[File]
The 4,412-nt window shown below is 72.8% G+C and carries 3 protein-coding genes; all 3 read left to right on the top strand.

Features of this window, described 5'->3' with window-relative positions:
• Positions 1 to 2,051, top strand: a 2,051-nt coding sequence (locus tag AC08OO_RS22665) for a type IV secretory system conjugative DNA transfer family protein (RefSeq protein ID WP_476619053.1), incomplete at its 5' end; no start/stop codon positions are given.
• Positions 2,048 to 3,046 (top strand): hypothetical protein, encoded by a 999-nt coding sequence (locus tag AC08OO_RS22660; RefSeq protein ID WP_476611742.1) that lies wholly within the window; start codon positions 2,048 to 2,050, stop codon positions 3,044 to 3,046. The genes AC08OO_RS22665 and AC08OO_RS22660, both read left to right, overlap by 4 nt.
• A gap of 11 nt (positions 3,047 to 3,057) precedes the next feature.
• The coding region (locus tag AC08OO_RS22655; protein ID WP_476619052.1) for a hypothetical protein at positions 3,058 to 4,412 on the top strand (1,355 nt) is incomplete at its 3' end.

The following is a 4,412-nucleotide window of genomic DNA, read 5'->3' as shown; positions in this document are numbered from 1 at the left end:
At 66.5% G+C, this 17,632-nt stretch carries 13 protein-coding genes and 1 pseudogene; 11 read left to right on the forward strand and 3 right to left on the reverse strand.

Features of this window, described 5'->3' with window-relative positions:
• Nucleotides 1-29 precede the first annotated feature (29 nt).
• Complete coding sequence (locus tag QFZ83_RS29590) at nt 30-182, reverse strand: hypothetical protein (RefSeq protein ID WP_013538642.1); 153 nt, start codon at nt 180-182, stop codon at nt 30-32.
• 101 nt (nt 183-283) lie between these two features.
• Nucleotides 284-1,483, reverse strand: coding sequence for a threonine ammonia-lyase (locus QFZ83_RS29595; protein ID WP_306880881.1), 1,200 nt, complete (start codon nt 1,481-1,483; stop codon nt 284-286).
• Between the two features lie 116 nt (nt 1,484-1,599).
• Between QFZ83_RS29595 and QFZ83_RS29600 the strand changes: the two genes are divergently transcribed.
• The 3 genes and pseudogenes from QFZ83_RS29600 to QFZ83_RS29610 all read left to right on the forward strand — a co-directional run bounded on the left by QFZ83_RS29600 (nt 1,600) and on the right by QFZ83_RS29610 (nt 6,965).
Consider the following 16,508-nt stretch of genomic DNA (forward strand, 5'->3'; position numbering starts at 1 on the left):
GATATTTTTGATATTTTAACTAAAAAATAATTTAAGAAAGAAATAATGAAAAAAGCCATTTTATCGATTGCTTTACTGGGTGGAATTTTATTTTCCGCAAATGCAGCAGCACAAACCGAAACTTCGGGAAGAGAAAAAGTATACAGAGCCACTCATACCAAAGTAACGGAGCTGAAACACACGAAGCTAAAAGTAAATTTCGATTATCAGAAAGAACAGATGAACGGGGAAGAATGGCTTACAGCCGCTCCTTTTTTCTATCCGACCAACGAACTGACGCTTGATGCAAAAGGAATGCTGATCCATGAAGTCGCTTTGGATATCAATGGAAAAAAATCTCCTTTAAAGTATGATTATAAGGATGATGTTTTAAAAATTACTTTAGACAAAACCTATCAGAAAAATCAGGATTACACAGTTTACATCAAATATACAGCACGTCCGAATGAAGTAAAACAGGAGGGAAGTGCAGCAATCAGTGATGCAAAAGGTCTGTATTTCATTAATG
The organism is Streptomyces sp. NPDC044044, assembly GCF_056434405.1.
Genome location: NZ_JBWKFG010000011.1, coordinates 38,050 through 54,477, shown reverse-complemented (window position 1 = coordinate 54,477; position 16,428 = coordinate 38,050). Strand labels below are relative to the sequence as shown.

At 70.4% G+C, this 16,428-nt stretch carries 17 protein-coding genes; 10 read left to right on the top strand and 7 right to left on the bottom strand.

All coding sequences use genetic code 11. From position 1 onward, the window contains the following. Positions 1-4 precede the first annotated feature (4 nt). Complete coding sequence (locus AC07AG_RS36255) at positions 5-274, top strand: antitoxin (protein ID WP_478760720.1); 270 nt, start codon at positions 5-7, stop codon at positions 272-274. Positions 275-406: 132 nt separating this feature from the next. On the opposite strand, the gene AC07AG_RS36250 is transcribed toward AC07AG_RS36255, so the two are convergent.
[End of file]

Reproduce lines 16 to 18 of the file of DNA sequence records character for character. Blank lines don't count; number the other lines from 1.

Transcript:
• The 3 genes and pseudogenes from QFZ83_RS29600 to QFZ83_RS29610 all read left to right on the forward strand — a co-directional run bounded on the left by QFZ83_RS29600 (nt 1,600) and on the right by QFZ83_RS29610 (nt 6,965).
Consider the following 16,508-nt stretch of genomic DNA (forward strand, 5'->3'; position numbering starts at 1 on the left):
GATATTTTTGATATTTTAACTAAAAAATAATTTAAGAAAGAAATAATGAAAAAAGCCATTTTATCGATTGCTTTACTGGGTGGAATTTTATTTTCCGCAAATGCAGCAGCACAAACCGAAACTTCGGGAAGAGAAAAAGTATACAGAGCCACTCATACCAAAGTAACGGAGCTGAAACACACGAAGCTAAAAGTAAATTTCGATTATCAGAAAGAACAGATGAACGGGGAAGAATGGCTTACAGCCGCTCCTTTTTTCTATCCGACCAACGAACTGACGCTTGATGCAAAAGGAATGCTGATCCATGAAGTCGCTTTGGATATCAATGGAAAAAAATCTCCTTTAAAGTATGATTATAAGGATGATGTTTTAAAAATTACTTTAGACAAAACCTATCAGAAAAATCAGGATTACACAGTTTACATCAAATATACAGCACGTCCGAATGAAGTAAAACAGGAGGGAAGTGCAGCAATCAGTGATGCAAAAGGTCTGTATTTCATTAATG